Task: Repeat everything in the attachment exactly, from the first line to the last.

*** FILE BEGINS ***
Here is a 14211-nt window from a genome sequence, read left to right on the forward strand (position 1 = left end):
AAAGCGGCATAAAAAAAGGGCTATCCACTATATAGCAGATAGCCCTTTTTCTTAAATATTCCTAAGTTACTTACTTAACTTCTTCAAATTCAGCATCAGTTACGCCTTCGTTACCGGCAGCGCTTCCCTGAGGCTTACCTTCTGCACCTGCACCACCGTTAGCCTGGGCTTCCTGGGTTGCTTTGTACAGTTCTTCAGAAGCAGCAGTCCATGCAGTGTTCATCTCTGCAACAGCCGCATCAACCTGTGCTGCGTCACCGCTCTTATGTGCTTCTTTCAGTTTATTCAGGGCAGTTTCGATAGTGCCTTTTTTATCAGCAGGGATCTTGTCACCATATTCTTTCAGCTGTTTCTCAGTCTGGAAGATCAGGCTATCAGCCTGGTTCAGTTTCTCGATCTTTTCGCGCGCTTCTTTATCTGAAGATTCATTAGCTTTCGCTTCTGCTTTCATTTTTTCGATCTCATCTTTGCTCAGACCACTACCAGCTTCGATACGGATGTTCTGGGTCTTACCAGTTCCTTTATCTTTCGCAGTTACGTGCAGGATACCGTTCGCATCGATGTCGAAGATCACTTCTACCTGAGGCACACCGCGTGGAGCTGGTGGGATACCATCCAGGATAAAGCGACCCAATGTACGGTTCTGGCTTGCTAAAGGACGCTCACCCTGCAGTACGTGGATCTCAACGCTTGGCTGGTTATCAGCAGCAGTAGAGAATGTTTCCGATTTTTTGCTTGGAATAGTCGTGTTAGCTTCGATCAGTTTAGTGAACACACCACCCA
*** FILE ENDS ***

Here is a 14211-nt window from a genome sequence, read left to right on the forward strand (position 1 = left end):
AAAGCGGCATAAAAAAAGGGCTATCCACTATATAGCAGATAGCCCTTTTTCTTAAATATTCCTAAGTTACTTACTTAACTTCTTCAAATTCAGCATCAGTTACGCCTTCGTTACCGGCAGCGCTTCCCTGAGGCTTACCTTCTGCACCTGCACCACCGTTAGCCTGGGCTTCCTGGGTTGCTTTGTACAGTTCTTCAGAAGCAGCAGTCCATGCAGTGTTCATCTCTGCAACAGCCGCATCAACCTGTGCTGCGTCACCGCTCTTATGTGCTTCTTTCAGTTTATTCAGGGCAGTTTCGATAGTGCCTTTTTTATCAGCAGGGATCTTGTCACCATATTCTTTCAGCTGTTTCTCAGTCTGGAAGATCAGGCTATCAGCCTGGTTCAGTTTCTCGATCTTTTCGCGCGCTTCTTTATCTGAAGATTCATTAGCTTTCGCTTCTGCTTTCATTTTTTCGATCTCATCTTTGCTCAGACCACTACCAGCTTCGATACGGATGTTCTGGGTCTTACCAGTTCCTTTATCTTTCGCAGTTACGTGCAGGATACCGTTCGCATCGATGTCGAAGATCACTTCTACCTGAGGCACACCGCGTGGAGCTGGTGGGATACCATCCAGGATAAAGCGACCCAATGTACGGTTCTGGCTTGCTAAAGGACGCTCACCCTGCAGTACGTGGATCTCAACGCTTGGCTGGTTATCAGCAGCAGTAGAGAATGTTTCCGATTTTTTGCTTGGAATAGTCGTGTTAGCTTCGATCAGTTTAGTGAACACACCACCCA